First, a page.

Apple (AAPL) is scheduled to report the results of its fiscal 1Q20 on January 28, after the closing bell. Needless to say, all the attention of the financial community will be turned to Cupertino, California. The tech and consumer goods company is expected to deliver revenue growth of nearly 5% over very easy 2018 comps, while EPS is forecasted to improve YOY by about 9%. Both estimates sit a hair above the midpoint of the guidance range that the management team communicated three months ago.
I, on the other hand, think that Apple can do better.
Credit: Live Trading News
What to expect
Two crucial and related topics of discussion will likely take center stage on Tuesday: iPhones and China. The flagship product category, which still accounted for a bit more than half of total revenues in fiscal 4Q19, is largely to blame for Apple’s loss of top-line firepower over the past several quarters. And China, facing multiple challenges that range from the trade war with the US to social and political distress in Hong Kong, has been a particular sore spot for the Cupertino-based company.
At the risk of sounding overly optimistic, the 2019 holiday season could mark the beginning of a turnaround in the smartphone segment. This is not to say that handheld devices will turn back the clock and exit the maturing and early declining stages of the product life cycle, or that the Greater China market will finally regain its former glory. But given the lapping of a nearly disastrous 2018 holiday season, I believe that Apple has seen the worst of the deterioration in its phone business.
Case in point, the early success of the iPhone 11 cycle seems to be all but a consensus by now – see graph below, depicting the popularity of the new devices, as reported by Apple Insider. In line with my September analysis, I believe credit should be given to Apple’s strategy to make the new models more accessible to the masses. As a reminder, the company has introduced in-store trade in and financing programs, in addition to lowering the price of the lower-end model (plain iPhone 11) by $50 compared to the previous year’s iPhone XR that it replaced.
Source: Apple Insider
But consistent with my recent arguments, I don’t believe that fiscal 1Q20 will be all about the iPhone. I expect the wearables segment to impress once again on the back of a refreshed Apple Watch that debuted just before the start of the quarter. I continue to believe that the watch will be an underappreciated generator of top- and bottom-line growth in the foreseeable future, and still project that at least one-third to one-fourth of Apple’s total company consensus revenue growth in fiscal 2020 will come from this product category.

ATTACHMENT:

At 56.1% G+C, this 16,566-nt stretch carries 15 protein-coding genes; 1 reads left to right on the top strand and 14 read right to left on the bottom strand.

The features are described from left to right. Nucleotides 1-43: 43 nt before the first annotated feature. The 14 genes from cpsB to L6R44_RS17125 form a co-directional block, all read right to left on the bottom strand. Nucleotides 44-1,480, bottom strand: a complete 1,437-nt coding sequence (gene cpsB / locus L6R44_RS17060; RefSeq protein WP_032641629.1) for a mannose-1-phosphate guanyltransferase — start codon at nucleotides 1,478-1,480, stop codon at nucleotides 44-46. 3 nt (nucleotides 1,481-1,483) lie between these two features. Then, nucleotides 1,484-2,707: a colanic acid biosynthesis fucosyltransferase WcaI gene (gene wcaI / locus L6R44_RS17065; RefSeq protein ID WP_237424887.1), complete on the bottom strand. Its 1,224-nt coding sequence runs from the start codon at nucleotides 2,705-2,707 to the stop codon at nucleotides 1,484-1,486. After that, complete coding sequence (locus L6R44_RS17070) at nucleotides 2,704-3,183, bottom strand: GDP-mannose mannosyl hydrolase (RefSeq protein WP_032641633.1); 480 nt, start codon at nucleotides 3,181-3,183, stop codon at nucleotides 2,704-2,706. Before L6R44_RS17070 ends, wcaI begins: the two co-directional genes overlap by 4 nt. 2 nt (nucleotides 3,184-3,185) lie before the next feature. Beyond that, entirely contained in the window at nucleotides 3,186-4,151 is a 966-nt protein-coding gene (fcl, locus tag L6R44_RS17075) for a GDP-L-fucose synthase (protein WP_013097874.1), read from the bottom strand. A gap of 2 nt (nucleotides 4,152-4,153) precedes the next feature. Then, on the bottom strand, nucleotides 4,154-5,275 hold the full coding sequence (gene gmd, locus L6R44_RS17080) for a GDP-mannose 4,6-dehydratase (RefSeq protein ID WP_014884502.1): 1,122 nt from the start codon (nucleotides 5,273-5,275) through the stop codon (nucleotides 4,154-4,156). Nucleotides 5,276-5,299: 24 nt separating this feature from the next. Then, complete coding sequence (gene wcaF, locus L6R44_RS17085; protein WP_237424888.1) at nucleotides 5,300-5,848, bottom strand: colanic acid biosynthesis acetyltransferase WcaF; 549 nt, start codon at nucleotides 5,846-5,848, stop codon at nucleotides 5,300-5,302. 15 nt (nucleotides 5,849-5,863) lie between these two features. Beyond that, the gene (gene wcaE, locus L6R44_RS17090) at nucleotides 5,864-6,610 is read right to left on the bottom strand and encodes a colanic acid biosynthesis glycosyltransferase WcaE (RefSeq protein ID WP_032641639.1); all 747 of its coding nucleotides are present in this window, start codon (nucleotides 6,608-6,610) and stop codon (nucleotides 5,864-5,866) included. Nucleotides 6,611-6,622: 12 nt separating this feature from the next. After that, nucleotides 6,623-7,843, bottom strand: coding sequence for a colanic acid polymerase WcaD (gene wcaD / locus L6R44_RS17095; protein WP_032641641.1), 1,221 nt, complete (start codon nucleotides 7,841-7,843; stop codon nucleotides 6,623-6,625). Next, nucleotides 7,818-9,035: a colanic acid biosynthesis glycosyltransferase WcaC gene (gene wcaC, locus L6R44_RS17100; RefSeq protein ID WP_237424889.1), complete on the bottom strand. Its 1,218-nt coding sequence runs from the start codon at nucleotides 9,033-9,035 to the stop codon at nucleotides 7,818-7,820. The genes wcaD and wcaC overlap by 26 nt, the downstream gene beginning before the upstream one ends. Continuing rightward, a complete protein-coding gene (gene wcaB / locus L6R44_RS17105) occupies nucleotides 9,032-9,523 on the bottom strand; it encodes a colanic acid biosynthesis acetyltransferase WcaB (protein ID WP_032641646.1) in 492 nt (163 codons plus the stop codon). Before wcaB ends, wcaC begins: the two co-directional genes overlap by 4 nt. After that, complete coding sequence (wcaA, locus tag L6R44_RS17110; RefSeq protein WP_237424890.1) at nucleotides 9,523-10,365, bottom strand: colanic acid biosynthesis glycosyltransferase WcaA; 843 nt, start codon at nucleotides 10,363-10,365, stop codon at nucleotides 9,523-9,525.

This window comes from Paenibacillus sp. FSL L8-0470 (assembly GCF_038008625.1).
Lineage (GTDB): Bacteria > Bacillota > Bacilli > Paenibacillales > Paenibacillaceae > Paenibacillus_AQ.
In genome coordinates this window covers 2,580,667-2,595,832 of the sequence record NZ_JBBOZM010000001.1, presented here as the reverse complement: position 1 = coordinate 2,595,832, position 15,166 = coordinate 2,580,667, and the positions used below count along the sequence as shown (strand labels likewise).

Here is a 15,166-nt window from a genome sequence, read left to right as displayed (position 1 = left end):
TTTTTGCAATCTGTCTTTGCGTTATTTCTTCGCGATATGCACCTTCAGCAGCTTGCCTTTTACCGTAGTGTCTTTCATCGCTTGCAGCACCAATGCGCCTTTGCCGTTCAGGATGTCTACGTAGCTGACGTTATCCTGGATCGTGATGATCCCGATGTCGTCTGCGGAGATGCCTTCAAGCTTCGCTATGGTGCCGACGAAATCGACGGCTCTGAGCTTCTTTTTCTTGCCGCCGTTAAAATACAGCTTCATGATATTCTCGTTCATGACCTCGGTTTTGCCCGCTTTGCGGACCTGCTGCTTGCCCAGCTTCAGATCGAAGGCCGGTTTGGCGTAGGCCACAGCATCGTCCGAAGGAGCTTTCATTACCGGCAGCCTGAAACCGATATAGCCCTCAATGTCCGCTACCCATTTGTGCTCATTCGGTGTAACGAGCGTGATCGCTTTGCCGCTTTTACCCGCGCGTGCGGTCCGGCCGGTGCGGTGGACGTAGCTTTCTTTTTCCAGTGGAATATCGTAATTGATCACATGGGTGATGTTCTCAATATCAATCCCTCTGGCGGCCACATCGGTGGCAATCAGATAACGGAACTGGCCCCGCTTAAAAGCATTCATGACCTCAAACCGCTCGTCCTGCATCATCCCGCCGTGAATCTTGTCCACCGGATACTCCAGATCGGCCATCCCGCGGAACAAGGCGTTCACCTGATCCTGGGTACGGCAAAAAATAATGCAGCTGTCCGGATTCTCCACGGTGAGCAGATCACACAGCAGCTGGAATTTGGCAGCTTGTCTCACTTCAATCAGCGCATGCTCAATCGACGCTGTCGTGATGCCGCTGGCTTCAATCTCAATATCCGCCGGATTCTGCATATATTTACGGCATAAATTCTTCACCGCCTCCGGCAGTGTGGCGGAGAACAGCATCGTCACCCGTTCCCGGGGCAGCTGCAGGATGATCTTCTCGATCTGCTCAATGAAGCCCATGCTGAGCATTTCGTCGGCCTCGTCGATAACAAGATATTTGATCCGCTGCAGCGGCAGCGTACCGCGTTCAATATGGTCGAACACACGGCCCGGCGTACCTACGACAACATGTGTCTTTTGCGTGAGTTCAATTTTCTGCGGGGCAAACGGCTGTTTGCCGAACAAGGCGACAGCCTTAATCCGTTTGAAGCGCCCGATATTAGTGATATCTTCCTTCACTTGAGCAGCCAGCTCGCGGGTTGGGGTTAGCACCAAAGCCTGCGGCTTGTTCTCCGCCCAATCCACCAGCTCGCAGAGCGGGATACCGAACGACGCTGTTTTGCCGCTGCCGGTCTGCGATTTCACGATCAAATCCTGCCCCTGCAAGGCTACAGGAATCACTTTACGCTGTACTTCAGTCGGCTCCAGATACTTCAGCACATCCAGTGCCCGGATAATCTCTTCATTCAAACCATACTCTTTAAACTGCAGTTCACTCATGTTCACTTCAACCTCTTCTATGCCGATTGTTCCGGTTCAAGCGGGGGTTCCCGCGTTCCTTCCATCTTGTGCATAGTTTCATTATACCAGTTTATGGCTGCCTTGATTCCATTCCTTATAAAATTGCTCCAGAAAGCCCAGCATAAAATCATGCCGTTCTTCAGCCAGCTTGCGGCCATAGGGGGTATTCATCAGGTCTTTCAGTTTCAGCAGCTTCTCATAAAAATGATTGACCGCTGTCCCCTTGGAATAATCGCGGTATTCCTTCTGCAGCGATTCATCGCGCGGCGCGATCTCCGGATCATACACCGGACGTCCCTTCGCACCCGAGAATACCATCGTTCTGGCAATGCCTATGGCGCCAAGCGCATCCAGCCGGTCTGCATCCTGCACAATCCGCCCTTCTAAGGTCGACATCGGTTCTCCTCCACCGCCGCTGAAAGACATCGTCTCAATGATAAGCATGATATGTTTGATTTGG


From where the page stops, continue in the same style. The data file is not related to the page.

Importantly, I also believe that AirPods have the potential to be the “unsung hero” of the holiday season. Estimates suggest that Apple has dominated the wireless headset space in 2019, having sold 60 million devices in the period. Due to the parabolic growth of this product category, I would not be surprised to see sales being disproportionately concentrated in the last quarter of the calendar year, perhaps reaching $5 billion (roughly 25 million units times an ASP of $200, aided by the launch of the higher-end AirPod Pro in October). For reference, all of Apple’s wearables division produced $7.3 billion in revenues in fiscal 1Q19.
Source: D.M. Martins Research, using data from company reports
Lastly, margins will probably depend on how well the services segment has performed in fiscal 1Q20. As a reminder, services are about twice as profitable as products, on a percentage-of-sales basis. While I have no reason to believe that growth in service revenues will falter, the segment has experienced a few lumps in performance in the past couple of quarters – see graph above.
Still a high-conviction bull
Taking a step back, I continue to be an AAPL bull. I believe the company is riding the tailwinds of increased consumer spending in wearables and other tech devices outside the smartphone category, while doing a competent job at monetizing its enormous installed base. I believe that fiscal 1Q20 earnings will confirm my optimism towards the company and its business prospects.
Having said the above, I also doubt that this stock will experience the same levels of market value growth that it did in 2019. While I believe that the valuation multiple expansion of the past 12 months is fully justified by the shift in Apple’s business model and product portfolio, I also see little opportunity for further P/E growth beyond the current 24x mark (see graph above).
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Disclosure: I am/we are long AAPL, AMZN. I wrote this article myself, and it expresses my own opinions. I am not receiving compensation for it (other than from Seeking Alpha). I have no business relationship with any company whose stock is mentioned in this article.